An added complication is the overlapping toxicity of the HIV antiretroviral therapy and the MDR-TB drugs in addition to the interaction of the different used drugs for the treatment such as malabsorption of the TB drugs. This leads to difficulty in the overall management of disease treatment. Surgery is one option in these cases, however, very careful considerations such as infection control and post-surgical management in highly recommended.

iii Control of TB-HIV infection

In order to minimize the complications of HIV/MDR-TB, addressing the TB control program deficiency is a must by improving the adherence to the TB treatment completion. Accurate and rapid diagnosis of TB-resistant strain and close monitoring of treatment response. A better understanding of the interaction of MDR-

Multiple Drug Resistant TuberculosisTB and HIV infection is important and can be achieved through surveillance among patients with TB, such as HIV testing of patient sputum collected for an anti-TB drug resistance survey. It is also critical to increase the laboratory capacity as outlined by WHO to reduce the MDR and XDR prevalence for a rapid and accurate diagnosis in association with the implementation of quality assurance processes, adequate supervision of personnel, and more rapid technology that provides quick results in few days (161).

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Separation of HIV patients from MDR-TB patients has required as well as the isolation and separation of MDR-TB from TB patients and the general population in the hospital. Finally, conducting proper research for addressing the association between HIV infection and malabsorption of TB drugs. In addition to the identification of new TB drugs to expand the treatment options (171, 181).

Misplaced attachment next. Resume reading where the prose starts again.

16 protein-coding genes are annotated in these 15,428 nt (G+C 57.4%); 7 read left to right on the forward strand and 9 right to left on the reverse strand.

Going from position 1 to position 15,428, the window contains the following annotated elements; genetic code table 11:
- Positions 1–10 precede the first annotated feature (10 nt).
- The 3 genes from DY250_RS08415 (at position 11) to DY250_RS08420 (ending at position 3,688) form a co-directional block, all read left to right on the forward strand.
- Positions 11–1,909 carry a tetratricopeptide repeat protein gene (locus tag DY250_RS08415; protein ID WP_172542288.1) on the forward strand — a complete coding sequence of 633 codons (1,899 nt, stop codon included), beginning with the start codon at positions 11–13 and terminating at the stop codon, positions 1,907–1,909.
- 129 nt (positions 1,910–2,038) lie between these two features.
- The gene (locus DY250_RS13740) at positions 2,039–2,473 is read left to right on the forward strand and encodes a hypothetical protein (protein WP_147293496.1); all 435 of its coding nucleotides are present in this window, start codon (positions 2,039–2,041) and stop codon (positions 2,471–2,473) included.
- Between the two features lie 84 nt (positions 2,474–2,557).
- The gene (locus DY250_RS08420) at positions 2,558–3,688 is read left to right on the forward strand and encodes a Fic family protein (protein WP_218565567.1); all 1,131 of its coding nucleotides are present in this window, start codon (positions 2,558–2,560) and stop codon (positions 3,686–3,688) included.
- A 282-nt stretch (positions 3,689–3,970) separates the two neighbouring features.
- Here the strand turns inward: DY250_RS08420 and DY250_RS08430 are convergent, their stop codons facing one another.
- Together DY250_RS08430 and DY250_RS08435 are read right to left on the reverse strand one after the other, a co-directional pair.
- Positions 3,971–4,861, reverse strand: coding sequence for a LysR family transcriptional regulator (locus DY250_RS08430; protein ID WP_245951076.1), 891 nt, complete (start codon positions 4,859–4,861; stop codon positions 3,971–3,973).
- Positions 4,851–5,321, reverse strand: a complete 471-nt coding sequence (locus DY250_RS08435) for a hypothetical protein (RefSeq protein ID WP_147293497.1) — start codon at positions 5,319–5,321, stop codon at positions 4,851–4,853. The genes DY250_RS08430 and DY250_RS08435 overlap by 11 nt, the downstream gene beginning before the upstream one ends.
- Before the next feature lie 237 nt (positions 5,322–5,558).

Iv TB Drug Discovery

Multiple Drug Resistant TuberculosisBased on the prevalence of drug resistance TB and the high mortality rates associated with this disease, it becomes clear that defining the precise targets of the discovered compounds is very crucial for the effective treatment of this disease.

On one hand, it is not that simple and on the other hand, the recent availability of whole-genome sequencing is providing a rapid method for finding targets, in addition to the use of DNA microarrays that can provide an expression profile for the response of the Mycobacteria to a number of drugs and different environmental conditions such as low oxygen or carbon starvation that thought to be one of the reasons behind the persistence of the bacteria which leads to treatment failure ( ).

One of the suggested ways to minimize the resistance of bacteria to drugs is to generate a drug that hits multiple bacterial proteins. In fact, High throughput screening against bacterial target proteins has contributed to the finding of the new clinical drug candidates by evaluating thousands of candidate compounds and their efficacy against both drug sensitive and drug-resistance strains ( 116,47 ).

As an alternative to this screening, some groups have focused on specific target compounds that have a known structure by searching for homologs to know inhibitors for example in Saccharomyces secevicease and test their inhibition in an enzyme assay ( ). Another study has focused on defying the X-ray crystallography structure of some TB patient proteins which would provide a good tool for screening a massive number of compounds for binding to these defined protein structures (38).

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Multiple Drug Resistant Tuberculosis